How Digital Disruption is Challenging Board Rooms

Dottie Schindlinger

How Digital Disruption Is Challenging Board Rooms

This blog is based on Episode 3 The Corporate Director Podcast, where we interviewed John Hinshaw, a technology executive who has served in senior positions with Hewlett-Packard, Boeing, and Verizon Wireless. He is currently on the boards of Sysco, BNY Mellon, DocuSign, and Illumio.

>> Listen to Episode 3 on Apple Podcasts.

Digital disruption has impacted nearly every industry. Retail, transportation, and even healthcare have been upended, as market disruptors have begun to supplant long-standing companies. Innosight reports that half of the S&P 500 companies will be replaced over the next 10 years. The forecast is pretty clear: Disrupt, or be disrupted.

We sat down with John Hinshaw recently, who’s held senior positions and directorships at various companies (like Sysco, Hewlett-Packard, Verizon Wireless), to discuss how boards today are tackling technological unrest. Hinshaw’s combined experience as a technology executive and as a director gives him unique insight.

Every Board Should Be Talking About Disruption

Directors must ask: How can we disrupt ourselves, before someone else does?

— John Hinshaw, board member with Sysco, Bank of New York Mellon, DocuSign, and Illumio

Every board is discussing digital disruption. “It’s front and center everywhere,” said Hinshaw. Specifically, customer experience is the central topic: Companies are interacting with their customers in purely digital ways — whether it’s billing, ordering, customer service … every touchpoint must evolve to a tech-driven interaction, and discussions on how to integrate the technology have penetrated every board room.

5 Questions You Should Be Asking Your Management Team

Everyone is essentially carrying a powerful computer with them at all times now (smartphones), and in Hinshaw’s opinion, the discussion of customer interaction on mobile devices should be a primary discussion for every board, if it isn’t already.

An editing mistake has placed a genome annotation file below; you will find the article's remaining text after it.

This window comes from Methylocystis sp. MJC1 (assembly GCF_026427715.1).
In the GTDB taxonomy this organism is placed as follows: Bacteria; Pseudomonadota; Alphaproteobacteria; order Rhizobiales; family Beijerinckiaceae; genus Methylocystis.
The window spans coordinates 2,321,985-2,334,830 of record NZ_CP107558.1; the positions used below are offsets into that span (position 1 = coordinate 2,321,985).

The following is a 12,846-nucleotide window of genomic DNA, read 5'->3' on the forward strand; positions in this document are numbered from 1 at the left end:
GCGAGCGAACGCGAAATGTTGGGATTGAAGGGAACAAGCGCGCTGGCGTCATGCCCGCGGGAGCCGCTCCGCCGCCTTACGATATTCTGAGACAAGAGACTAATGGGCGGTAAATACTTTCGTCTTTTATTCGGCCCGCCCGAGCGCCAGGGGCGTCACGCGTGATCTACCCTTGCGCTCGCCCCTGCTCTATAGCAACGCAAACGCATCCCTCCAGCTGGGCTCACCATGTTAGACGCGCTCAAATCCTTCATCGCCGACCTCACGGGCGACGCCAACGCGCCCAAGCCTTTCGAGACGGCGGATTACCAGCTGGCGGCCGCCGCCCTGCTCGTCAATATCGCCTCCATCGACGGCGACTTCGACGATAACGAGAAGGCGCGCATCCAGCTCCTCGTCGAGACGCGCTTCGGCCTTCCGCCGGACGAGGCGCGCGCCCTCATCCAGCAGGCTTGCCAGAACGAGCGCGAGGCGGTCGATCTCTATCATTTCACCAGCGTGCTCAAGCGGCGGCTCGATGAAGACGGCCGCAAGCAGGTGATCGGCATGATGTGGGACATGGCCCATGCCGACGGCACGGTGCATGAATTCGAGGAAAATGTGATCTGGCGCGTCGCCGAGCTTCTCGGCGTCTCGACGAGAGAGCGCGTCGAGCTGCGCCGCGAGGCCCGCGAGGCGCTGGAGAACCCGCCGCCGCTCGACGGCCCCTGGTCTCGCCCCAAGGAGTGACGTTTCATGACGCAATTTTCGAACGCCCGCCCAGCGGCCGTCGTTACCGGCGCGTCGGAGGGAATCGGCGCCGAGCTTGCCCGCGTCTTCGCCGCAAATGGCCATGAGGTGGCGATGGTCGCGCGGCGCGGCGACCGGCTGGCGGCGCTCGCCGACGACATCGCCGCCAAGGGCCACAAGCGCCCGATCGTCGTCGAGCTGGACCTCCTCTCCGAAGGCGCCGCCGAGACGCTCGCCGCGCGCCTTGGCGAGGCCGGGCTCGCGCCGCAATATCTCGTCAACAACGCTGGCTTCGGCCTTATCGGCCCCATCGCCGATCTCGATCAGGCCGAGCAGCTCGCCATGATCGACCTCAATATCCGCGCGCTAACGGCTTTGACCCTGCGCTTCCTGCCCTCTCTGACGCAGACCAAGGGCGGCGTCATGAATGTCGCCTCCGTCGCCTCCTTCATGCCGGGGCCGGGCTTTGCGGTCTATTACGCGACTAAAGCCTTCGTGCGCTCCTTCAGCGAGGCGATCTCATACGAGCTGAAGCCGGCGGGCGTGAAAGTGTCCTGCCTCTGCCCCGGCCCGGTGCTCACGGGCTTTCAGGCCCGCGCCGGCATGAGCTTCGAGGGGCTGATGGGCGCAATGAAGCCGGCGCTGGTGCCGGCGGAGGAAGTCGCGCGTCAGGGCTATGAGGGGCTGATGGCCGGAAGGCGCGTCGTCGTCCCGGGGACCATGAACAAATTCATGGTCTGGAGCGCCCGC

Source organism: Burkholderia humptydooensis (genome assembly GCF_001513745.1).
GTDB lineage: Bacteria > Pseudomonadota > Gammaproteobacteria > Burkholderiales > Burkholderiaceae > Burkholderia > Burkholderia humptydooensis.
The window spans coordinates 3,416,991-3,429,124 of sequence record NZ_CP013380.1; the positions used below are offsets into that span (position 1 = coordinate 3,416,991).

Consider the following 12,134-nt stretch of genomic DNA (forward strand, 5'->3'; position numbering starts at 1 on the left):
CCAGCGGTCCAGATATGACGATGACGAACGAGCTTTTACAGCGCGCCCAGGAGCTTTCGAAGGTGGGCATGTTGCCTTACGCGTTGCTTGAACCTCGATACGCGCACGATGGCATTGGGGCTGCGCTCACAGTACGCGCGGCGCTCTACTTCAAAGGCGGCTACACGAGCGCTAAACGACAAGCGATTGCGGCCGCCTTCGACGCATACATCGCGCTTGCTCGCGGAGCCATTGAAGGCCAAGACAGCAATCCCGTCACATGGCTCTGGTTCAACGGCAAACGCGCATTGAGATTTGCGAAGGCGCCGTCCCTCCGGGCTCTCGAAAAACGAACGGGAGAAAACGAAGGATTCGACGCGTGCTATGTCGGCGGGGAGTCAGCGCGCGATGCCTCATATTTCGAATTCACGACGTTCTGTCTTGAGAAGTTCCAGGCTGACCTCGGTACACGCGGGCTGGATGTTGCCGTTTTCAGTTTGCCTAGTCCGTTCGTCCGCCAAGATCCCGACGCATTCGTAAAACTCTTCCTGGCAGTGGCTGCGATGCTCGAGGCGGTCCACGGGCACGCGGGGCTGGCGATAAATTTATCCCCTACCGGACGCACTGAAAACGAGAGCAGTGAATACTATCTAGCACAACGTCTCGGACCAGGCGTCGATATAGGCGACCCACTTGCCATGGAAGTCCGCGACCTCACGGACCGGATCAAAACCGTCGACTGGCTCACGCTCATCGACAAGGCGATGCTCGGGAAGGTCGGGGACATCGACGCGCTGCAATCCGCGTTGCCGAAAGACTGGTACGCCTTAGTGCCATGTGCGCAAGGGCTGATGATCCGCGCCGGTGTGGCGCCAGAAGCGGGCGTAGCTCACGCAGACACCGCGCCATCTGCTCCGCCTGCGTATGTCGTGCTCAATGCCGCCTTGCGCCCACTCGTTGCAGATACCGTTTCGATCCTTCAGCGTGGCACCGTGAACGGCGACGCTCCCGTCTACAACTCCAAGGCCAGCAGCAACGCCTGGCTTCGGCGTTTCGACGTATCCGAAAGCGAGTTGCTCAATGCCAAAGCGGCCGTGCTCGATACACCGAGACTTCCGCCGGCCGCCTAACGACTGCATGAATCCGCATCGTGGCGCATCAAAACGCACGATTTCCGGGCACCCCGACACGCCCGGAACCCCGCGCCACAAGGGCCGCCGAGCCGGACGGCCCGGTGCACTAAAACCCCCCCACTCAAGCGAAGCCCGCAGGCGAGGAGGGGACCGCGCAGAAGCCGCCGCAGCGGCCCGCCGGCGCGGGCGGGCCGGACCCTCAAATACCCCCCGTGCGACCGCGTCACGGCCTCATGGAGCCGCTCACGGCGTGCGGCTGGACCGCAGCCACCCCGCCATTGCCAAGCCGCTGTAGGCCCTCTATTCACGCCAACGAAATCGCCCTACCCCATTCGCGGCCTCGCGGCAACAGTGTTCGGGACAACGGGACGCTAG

From his experience in technology and on boards, Hinshaw identified five questions every director should be considering:

  1. How is the company connecting with their customers over mobile?
  2. How differentiated is that app and app experience from competitors?
  3. Is the tech team agile enough?
  4. Should we partnering with other companies to create better mobile experiences?
  5. Do we need new skills in house to create better mobile interactions?

How Tech Execs & the Board Should Work Together

Don’t let the only discussion be in the boardroom; this goes for both management and directors. There must be frequent dialogue between the board to management. Technology changes too quickly to allow communications to stagnate.

For management: If necessary, find a way to educate the board. Don’t just use decks, but use demos, explaining how things used to be done and how they’re done now. Point to metrics and results—improvement of customer satisfaction, higher sales, etc.—to show the power of digital.

For directors: If management isn’t delivering the before-and-after picture of digital for your company, ask for the results, the metrics, the data. You should be able to see how digital is changing the industry and the company.


>> Listen to Episode 3 on Apple Podcasts.


How Technology Will Change Boards Within the Next 10 Years

Given Hinshaw’s background with experience as both atech executive and director, we asked him how he believes boards and board meetings will be impacted by technology over the next 10 years.

Hinshaw said he is looking forward to the real-time information that he knows will soon be available. Instead of looking at last quarter’s numbers that came in three weeks ago, John says he’ll be reviewing sales numbers from five minutes ago.

The Best Thing He’s Read About Corporate Governance Recently:

Hinshaw suggested checking out PwC’s report on how younger directors (those under 50) are impacting board rooms across the world.

Stats Every Director Should Know

  • Half of S&P 500 companies will be replaced over the next ten years (source).
  • Average tenure of a company on the S&P was 33 years in 1964. In 2016, that went down to 24 years, and by 2027, the average tenure will be 12 years (source).
  • 52% of the companies in the Fortune 500 have either gone bankrupt, been acquired, or cease to exist as a result of digital disruption (source).

This post is based on Episode 3 of The Corporate Director Podcast hosted by Dottie Schindlinger and Meghan Day, with guest John Hinshaw. To hear this episode, and many more like it, you can subscribe to the podcast here: Apple Podcasts | Spotify | Stitcher | Google Play | SoundCloud.